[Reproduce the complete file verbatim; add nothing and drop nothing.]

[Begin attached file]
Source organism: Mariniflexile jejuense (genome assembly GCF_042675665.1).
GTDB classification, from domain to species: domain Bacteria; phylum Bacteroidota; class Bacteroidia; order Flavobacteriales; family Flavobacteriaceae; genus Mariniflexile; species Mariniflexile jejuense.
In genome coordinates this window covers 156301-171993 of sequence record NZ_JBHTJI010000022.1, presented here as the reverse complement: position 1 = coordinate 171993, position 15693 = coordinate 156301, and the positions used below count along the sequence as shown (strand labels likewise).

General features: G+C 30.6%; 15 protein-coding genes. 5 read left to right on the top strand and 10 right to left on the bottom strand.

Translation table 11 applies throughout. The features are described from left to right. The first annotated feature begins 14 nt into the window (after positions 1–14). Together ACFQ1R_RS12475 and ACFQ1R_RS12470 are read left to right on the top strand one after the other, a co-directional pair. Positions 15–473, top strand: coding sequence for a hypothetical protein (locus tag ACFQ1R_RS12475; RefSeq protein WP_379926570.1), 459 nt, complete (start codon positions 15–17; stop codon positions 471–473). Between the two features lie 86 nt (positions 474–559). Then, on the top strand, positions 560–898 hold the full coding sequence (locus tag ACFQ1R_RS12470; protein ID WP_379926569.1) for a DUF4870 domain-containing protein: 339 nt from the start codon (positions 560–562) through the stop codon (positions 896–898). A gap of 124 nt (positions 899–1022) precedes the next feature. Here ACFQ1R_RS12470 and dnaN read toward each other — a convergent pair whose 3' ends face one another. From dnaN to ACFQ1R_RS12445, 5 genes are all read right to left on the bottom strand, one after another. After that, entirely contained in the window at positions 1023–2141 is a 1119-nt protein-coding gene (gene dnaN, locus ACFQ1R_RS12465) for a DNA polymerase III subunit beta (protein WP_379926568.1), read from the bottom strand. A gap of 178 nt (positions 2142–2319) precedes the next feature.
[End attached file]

Source organism: Mariniflexile jejuense (genome assembly GCF_042675665.1).
GTDB classification, from domain to species: domain Bacteria; phylum Bacteroidota; class Bacteroidia; order Flavobacteriales; family Flavobacteriaceae; genus Mariniflexile; species Mariniflexile jejuense.
In genome coordinates this window covers 156301-171993 of sequence record NZ_JBHTJI010000022.1, presented here as the reverse complement: position 1 = coordinate 171993, position 15693 = coordinate 156301, and the positions used below count along the sequence as shown (strand labels likewise).

General features: G+C 30.6%; 15 protein-coding genes. 5 read left to right on the top strand and 10 right to left on the bottom strand.

Translation table 11 applies throughout. The features are described from left to right. The first annotated feature begins 14 nt into the window (after positions 1–14). Together ACFQ1R_RS12475 and ACFQ1R_RS12470 are read left to right on the top strand one after the other, a co-directional pair. Positions 15–473, top strand: coding sequence for a hypothetical protein (locus tag ACFQ1R_RS12475; RefSeq protein WP_379926570.1), 459 nt, complete (start codon positions 15–17; stop codon positions 471–473). Between the two features lie 86 nt (positions 474–559). Then, on the top strand, positions 560–898 hold the full coding sequence (locus tag ACFQ1R_RS12470; protein ID WP_379926569.1) for a DUF4870 domain-containing protein: 339 nt from the start codon (positions 560–562) through the stop codon (positions 896–898). A gap of 124 nt (positions 899–1022) precedes the next feature. Here ACFQ1R_RS12470 and dnaN read toward each other — a convergent pair whose 3' ends face one another. From dnaN to ACFQ1R_RS12445, 5 genes are all read right to left on the bottom strand, one after another. After that, entirely contained in the window at positions 1023–2141 is a 1119-nt protein-coding gene (gene dnaN, locus ACFQ1R_RS12465) for a DNA polymerase III subunit beta (protein WP_379926568.1), read from the bottom strand. A gap of 178 nt (positions 2142–2319) precedes the next feature.